Women in geospatial at Idox

While the world acknowledges there's still work to do in the equal opportunities arena, the geospatial sector is making great progress. We're proud to have clear voices speaking about the inclusive nature of our own culture here at Emapsite and thinkWhere, as part of IDOX's geospatial division. We asked Fiona Frost (UK Account Manager, Emapsite) and Alison Moon (Head of Geospatial Projects, Idox), to share some of their thoughts on 'women in geospatial'...

Fiona: "Emapsite is very much a meritocracy, so from the outset it's always felt like a great environment for me to learn and grow. In the early days, I had the benefit of seeing one of my colleagues doing exceptionally well, always being supportive and generous with her knowledge. That's something we should encourage, and make sure there aren't any barriers in the way."

Alison: "Yes, I’ve worked with many exceptional women in my time in business, none more so than in my current team. My colleagues Fiona Hemsley-Flint and Aimee Rossi work with me at a leadership level, combining their passion and geospatial knowledge with pragmatism and a real flair for problem solving. Working with women like these and seeing women like Vanessa Lawrence at the forefront of our industry (Vanessa was the previous head of Ordnance Survey and co-chair of the UN Committee of Experts on Global Geospatial Information Management), confirms to me that geospatial is an industry in which women can and do excel."

Fiona: "Sometimes I think barriers, such as they are, are a reflection of an employee-base that's changing over a period of time. Personally, I often meet with senior business leaders - women - to discuss Licensing training for their teams. However, on LinkedIn I've noticed that I do see more posts from men. That's a shame, as I’d love to see more amazing women GIS and CAD professionals talking about their successes, and sharing their work. That said, there are a few women I'd highly recommend seeking out, too. Sarah Daniels is a Digital Cartographer at EOLAS Insight, Nicola Gooch is Planning Partner at Irwin Mitchell, and Kate Brown is a Passivehaus Consultant - all strong women in geospatial, all delivering inspiring insight."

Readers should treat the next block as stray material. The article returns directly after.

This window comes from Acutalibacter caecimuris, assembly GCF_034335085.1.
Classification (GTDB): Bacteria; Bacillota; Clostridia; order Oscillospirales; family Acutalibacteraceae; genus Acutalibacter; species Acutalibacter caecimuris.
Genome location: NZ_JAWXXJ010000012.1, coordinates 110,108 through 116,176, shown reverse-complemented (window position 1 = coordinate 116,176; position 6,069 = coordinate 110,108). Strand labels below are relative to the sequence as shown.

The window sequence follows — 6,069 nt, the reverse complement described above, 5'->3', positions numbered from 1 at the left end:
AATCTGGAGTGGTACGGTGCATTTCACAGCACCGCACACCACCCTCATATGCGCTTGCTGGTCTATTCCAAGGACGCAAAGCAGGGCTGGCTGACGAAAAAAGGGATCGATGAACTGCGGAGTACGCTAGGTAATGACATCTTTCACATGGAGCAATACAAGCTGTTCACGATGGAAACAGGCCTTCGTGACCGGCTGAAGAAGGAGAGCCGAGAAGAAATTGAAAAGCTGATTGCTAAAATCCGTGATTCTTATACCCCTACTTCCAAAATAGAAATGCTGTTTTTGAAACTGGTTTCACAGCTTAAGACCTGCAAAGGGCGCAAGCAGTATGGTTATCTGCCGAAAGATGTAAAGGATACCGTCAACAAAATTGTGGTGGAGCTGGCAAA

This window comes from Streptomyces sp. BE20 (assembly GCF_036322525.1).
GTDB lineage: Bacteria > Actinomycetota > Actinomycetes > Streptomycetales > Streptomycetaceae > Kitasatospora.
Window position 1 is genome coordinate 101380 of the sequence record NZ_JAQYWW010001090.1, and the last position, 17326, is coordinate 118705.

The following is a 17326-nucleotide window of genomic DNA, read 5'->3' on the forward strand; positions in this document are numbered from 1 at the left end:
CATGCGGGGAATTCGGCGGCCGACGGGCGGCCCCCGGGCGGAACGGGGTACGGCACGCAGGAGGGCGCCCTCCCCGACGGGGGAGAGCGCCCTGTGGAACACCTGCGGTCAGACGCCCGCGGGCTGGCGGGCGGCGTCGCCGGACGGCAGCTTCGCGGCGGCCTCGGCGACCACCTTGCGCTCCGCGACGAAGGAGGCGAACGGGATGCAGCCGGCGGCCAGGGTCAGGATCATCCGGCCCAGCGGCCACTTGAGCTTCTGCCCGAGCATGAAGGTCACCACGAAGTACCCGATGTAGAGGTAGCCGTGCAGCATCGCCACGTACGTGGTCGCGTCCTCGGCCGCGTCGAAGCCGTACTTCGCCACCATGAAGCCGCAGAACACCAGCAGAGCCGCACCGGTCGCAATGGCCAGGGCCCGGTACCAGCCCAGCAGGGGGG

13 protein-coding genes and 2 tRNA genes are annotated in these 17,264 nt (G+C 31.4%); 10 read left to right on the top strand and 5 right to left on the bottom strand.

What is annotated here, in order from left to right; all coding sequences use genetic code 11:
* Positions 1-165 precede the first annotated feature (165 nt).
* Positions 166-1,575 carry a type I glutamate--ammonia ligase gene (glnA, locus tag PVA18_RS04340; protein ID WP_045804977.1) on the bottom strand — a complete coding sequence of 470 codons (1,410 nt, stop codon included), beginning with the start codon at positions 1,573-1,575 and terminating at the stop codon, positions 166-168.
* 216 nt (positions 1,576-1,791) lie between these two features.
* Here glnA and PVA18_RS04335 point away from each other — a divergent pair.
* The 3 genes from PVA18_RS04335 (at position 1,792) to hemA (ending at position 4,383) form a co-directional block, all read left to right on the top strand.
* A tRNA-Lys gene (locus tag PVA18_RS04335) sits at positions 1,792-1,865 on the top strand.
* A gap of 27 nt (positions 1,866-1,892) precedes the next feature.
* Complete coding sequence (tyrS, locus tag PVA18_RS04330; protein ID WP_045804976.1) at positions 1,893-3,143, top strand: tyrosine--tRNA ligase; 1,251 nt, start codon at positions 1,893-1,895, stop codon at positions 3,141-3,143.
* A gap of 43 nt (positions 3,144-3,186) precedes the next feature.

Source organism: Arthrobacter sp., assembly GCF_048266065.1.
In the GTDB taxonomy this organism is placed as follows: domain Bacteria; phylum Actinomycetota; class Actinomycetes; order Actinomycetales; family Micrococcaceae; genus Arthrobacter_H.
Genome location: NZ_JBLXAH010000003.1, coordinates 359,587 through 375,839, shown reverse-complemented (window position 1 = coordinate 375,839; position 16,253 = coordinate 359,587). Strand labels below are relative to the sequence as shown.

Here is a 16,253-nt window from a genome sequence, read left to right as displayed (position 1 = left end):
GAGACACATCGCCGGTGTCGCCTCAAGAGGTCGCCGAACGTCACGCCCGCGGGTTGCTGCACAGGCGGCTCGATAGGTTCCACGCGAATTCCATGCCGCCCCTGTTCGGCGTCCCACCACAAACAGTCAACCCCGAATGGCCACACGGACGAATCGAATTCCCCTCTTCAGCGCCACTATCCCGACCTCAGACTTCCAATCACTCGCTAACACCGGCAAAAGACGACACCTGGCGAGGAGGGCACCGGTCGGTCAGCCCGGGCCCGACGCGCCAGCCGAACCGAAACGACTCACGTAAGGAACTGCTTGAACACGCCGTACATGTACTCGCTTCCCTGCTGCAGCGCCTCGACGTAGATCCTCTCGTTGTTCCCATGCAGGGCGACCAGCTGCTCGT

Alison: "The Women in Geospatial community is also well worth checking out – they have a Slack channel and mailing list, and run regular events, so some potential good networking opportunities there. Other networks worth a look are the Girl Geeks in Scotland, and Scot Women in Tech. The AGI also run great face-to-face events – I went to their Scotland Annual Conference recently, which had a wealth of female speakers and exhibitors to be inspired by and connect with."

Alison continues: "I think women still face systemic imbalances in opportunity and recognition, generally. We need to work hard to overcome these, particularly in STEM professions. The geospatial industry is welcoming and inclusive overall, but it’s still important to ensure women are given opportunities to showcase their talents, build strong networks and develop their careers."

"I’ve been lucky to work in environments where talent and hard work is recognised with greater responsibility and opportunity, so I don’t feel my gender has been a limiting factor in my career progression. That’s not to say there haven’t been challenges, particularly as a working mum with young children. The expectations of professional and personal life can be a really difficult thing to balance and it’s hard to feel you’re always getting it right. For me, working with other aspiring female leaders in the business, most recently on Idox’s “Leading Together” programme, has allowed me to build a strong network with other like-minded women (and men!) and reflect on how it’s possible – and actually really valuable – to be your authentic self at work. This for me is critical if we’re to keep women in the industry and get the best from ourselves."

It's clear, there's more to do, but women can be trusted to lead by example. The Women in Geospatial team is already opening doors for all women in the geospatial community, by helping them to become even stronger leaders and changemakers.

Women have always been active in geospatial, and there's no limit to what we can achieve together. When women themselves are inspired to be included in projects and the evolution of our own expertise, this nurtures a sense of belonging, relevance, and empowerment.



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